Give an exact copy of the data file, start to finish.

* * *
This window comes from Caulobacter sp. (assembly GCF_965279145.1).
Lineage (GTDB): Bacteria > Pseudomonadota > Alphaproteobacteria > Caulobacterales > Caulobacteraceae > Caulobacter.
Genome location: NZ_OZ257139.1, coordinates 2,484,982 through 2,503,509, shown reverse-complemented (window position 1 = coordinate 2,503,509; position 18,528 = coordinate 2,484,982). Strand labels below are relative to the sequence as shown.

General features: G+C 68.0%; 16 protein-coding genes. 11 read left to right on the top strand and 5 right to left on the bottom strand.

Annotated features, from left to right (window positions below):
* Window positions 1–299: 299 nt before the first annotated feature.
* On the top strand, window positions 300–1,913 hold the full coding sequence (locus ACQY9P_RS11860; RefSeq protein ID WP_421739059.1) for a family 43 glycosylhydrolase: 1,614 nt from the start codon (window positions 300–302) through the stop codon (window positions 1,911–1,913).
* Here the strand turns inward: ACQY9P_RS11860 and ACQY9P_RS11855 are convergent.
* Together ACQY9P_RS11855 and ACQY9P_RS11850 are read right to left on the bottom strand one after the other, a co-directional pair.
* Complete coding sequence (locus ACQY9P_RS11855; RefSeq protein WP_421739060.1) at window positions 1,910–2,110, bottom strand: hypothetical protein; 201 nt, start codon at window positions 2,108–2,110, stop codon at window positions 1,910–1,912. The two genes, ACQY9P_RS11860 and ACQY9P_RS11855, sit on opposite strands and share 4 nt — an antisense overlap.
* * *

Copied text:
This window comes from Caulobacter sp. (assembly GCF_965279145.1).
Lineage (GTDB): Bacteria > Pseudomonadota > Alphaproteobacteria > Caulobacterales > Caulobacteraceae > Caulobacter.
Genome location: NZ_OZ257139.1, coordinates 2,484,982 through 2,503,509, shown reverse-complemented (window position 1 = coordinate 2,503,509; position 18,528 = coordinate 2,484,982). Strand labels below are relative to the sequence as shown.

General features: G+C 68.0%; 16 protein-coding genes. 11 read left to right on the top strand and 5 right to left on the bottom strand.

Annotated features, from left to right (window positions below):
* Window positions 1–299: 299 nt before the first annotated feature.
* On the top strand, window positions 300–1,913 hold the full coding sequence (locus ACQY9P_RS11860; RefSeq protein ID WP_421739059.1) for a family 43 glycosylhydrolase: 1,614 nt from the start codon (window positions 300–302) through the stop codon (window positions 1,911–1,913).
* Here the strand turns inward: ACQY9P_RS11860 and ACQY9P_RS11855 are convergent.
* Together ACQY9P_RS11855 and ACQY9P_RS11850 are read right to left on the bottom strand one after the other, a co-directional pair.
* Complete coding sequence (locus ACQY9P_RS11855; RefSeq protein WP_421739060.1) at window positions 1,910–2,110, bottom strand: hypothetical protein; 201 nt, start codon at window positions 2,108–2,110, stop codon at window positions 1,910–1,912. The two genes, ACQY9P_RS11860 and ACQY9P_RS11855, sit on opposite strands and share 4 nt — an antisense overlap.